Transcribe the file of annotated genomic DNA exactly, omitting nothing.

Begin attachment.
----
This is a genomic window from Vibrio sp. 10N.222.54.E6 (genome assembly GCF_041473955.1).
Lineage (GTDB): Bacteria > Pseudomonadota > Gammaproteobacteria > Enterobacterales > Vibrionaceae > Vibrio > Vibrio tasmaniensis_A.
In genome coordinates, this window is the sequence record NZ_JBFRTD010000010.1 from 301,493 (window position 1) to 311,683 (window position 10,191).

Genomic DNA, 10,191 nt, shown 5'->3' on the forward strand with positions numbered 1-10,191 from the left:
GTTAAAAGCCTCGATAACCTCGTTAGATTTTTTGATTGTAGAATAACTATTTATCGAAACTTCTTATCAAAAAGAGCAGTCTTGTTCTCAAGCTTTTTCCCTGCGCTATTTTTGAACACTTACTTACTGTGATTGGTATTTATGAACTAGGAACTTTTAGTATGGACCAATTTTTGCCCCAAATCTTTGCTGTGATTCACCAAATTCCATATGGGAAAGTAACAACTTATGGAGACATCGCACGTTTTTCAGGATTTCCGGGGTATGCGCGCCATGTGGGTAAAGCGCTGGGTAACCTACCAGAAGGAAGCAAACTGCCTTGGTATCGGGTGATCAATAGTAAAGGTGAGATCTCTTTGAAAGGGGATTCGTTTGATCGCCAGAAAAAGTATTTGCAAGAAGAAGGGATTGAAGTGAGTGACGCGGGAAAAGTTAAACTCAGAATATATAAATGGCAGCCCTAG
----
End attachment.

This is a genomic window from Vibrio sp. 10N.222.54.E6 (genome assembly GCF_041473955.1).
Lineage (GTDB): Bacteria > Pseudomonadota > Gammaproteobacteria > Enterobacterales > Vibrionaceae > Vibrio > Vibrio tasmaniensis_A.
In genome coordinates, this window is the sequence record NZ_JBFRTD010000010.1 from 301,493 (window position 1) to 311,683 (window position 10,191).

Genomic DNA, 10,191 nt, shown 5'->3' on the forward strand with positions numbered 1-10,191 from the left:
GTTAAAAGCCTCGATAACCTCGTTAGATTTTTTGATTGTAGAATAACTATTTATCGAAACTTCTTATCAAAAAGAGCAGTCTTGTTCTCAAGCTTTTTCCCTGCGCTATTTTTGAACACTTACTTACTGTGATTGGTATTTATGAACTAGGAACTTTTAGTATGGACCAATTTTTGCCCCAAATCTTTGCTGTGATTCACCAAATTCCATATGGGAAAGTAACAACTTATGGAGACATCGCACGTTTTTCAGGATTTCCGGGGTATGCGCGCCATGTGGGTAAAGCGCTGGGTAACCTACCAGAAGGAAGCAAACTGCCTTGGTATCGGGTGATCAATAGTAAAGGTGAGATCTCTTTGAAAGGGGATTCGTTTGATCGCCAGAAAAAGTATTTGCAAGAAGAAGGGATTGAAGTGAGTGACGCGGGAAAAGTTAAACTCAGAATATATAAATGGCAGCCCTAG